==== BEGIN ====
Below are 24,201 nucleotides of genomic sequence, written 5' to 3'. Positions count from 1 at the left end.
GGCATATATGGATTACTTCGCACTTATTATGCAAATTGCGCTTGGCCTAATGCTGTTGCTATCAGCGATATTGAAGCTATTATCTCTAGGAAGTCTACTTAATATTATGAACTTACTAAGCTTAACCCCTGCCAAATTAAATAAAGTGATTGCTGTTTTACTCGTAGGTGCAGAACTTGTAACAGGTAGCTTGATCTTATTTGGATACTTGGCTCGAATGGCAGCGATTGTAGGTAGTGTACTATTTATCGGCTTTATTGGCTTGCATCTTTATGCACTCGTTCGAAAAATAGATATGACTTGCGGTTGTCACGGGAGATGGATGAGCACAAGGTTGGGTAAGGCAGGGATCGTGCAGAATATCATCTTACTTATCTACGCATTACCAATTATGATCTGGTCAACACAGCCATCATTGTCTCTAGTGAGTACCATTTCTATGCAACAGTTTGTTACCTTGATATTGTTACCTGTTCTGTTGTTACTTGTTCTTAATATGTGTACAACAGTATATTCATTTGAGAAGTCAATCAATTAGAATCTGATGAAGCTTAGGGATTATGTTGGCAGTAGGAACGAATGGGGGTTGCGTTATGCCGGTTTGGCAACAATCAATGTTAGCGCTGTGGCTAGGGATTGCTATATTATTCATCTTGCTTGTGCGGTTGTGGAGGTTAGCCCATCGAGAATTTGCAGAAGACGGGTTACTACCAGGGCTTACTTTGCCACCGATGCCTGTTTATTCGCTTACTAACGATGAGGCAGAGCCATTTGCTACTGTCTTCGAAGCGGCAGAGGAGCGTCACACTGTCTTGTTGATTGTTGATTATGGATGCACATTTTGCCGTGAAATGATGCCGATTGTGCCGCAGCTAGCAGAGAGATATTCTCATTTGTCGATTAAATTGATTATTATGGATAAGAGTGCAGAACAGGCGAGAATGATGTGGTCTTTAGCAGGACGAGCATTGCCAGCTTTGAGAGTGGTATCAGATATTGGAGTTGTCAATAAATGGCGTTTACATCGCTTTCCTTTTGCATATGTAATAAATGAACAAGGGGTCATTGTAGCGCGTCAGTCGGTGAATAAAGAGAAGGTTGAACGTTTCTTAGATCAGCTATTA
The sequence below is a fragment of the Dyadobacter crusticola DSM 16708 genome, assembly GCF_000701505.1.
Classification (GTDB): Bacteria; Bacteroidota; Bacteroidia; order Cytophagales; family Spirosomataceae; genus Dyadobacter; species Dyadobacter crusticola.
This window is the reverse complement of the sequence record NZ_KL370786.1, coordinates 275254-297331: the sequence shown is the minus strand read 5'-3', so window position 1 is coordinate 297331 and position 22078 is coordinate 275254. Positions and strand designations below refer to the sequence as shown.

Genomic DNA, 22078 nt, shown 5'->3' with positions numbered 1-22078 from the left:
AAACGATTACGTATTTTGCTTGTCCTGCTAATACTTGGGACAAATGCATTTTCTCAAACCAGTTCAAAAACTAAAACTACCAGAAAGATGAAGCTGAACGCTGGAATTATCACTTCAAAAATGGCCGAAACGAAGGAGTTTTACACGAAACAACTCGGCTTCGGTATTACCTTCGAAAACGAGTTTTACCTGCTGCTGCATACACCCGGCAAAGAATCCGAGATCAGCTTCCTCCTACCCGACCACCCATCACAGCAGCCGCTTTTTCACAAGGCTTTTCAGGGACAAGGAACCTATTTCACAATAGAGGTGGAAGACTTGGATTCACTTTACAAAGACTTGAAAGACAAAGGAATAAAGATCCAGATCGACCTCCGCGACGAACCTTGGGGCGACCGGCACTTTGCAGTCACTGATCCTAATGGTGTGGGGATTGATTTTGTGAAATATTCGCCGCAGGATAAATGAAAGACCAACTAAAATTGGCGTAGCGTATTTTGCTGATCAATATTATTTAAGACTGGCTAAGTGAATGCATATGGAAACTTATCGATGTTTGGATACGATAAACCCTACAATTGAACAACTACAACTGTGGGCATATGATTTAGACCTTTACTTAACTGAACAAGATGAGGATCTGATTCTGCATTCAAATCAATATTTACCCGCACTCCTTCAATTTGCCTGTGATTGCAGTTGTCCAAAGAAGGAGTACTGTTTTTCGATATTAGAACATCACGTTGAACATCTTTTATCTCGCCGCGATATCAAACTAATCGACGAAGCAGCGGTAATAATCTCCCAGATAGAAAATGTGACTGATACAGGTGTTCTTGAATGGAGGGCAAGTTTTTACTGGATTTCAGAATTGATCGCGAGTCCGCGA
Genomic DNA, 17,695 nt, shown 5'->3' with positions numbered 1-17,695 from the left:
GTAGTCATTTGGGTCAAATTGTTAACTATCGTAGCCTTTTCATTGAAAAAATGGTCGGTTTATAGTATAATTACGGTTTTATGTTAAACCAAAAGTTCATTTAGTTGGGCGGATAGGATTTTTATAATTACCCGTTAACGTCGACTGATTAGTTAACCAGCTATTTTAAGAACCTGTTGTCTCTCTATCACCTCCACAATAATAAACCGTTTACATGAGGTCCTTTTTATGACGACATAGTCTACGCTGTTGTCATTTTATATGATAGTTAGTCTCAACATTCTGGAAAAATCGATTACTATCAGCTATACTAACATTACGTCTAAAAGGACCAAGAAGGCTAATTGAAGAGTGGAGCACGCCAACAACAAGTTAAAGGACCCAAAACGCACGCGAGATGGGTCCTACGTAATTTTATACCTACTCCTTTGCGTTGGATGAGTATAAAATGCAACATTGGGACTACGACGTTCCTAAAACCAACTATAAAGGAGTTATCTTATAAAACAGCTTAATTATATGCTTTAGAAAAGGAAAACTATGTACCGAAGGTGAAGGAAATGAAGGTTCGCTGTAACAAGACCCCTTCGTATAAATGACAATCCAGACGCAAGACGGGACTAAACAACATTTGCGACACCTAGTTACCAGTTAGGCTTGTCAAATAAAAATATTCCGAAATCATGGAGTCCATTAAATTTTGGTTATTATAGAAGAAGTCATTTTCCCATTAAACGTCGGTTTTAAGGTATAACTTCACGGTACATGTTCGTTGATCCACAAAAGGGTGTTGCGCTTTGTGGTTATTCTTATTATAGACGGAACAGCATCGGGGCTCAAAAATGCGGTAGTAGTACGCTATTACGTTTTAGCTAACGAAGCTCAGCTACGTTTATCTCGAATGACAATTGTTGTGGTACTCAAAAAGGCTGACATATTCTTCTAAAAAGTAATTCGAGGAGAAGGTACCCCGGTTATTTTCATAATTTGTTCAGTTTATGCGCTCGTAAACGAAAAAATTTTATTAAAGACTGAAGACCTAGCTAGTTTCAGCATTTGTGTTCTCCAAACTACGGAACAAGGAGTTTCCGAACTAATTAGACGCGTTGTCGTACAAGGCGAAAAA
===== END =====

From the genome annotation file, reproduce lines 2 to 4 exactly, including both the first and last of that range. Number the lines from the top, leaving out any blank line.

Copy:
GGCATATATGGATTACTTCGCACTTATTATGCAAATTGCGCTTGGCCTAATGCTGTTGCTATCAGCGATATTGAAGCTATTATCTCTAGGAAGTCTACTTAATATTATGAACTTACTAAGCTTAACCCCTGCCAAATTAAATAAAGTGATTGCTGTTTTACTCGTAGGTGCAGAACTTGTAACAGGTAGCTTGATCTTATTTGGATACTTGGCTCGAATGGCAGCGATTGTAGGTAGTGTACTATTTATCGGCTTTATTGGCTTGCATCTTTATGCACTCGTTCGAAAAATAGATATGACTTGCGGTTGTCACGGGAGATGGATGAGCACAAGGTTGGGTAAGGCAGGGATCGTGCAGAATATCATCTTACTTATCTACGCATTACCAATTATGATCTGGTCAACACAGCCATCATTGTCTCTAGTGAGTACCATTTCTATGCAACAGTTTGTTACCTTGATATTGTTACCTGTTCTGTTGTTACTTGTTCTTAATATGTGTACAACAGTATATTCATTTGAGAAGTCAATCAATTAGAATCTGATGAAGCTTAGGGATTATGTTGGCAGTAGGAACGAATGGGGGTTGCGTTATGCCGGTTTGGCAACAATCAATGTTAGCGCTGTGGCTAGGGATTGCTATATTATTCATCTTGCTTGTGCGGTTGTGGAGGTTAGCCCATCGAGAATTTGCAGAAGACGGGTTACTACCAGGGCTTACTTTGCCACCGATGCCTGTTTATTCGCTTACTAACGATGAGGCAGAGCCATTTGCTACTGTCTTCGAAGCGGCAGAGGAGCGTCACACTGTCTTGTTGATTGTTGATTATGGATGCACATTTTGCCGTGAAATGATGCCGATTGTGCCGCAGCTAGCAGAGAGATATTCTCATTTGTCGATTAAATTGATTATTATGGATAAGAGTGCAGAACAGGCGAGAATGATGTGGTCTTTAGCAGGACGAGCATTGCCAGCTTTGAGAGTGGTATCAGATATTGGAGTTGTCAATAAATGGCGTTTACATCGCTTTCCTTTTGCATATGTAATAAATGAACAAGGGGTCATTGTAGCGCGTCAGTCGGTGAATAAAGAGAAGGTTGAACGTTTCTTAGATCAGCTATTA
The sequence below is a fragment of the Dyadobacter crusticola DSM 16708 genome, assembly GCF_000701505.1.
Classification (GTDB): Bacteria; Bacteroidota; Bacteroidia; order Cytophagales; family Spirosomataceae; genus Dyadobacter; species Dyadobacter crusticola.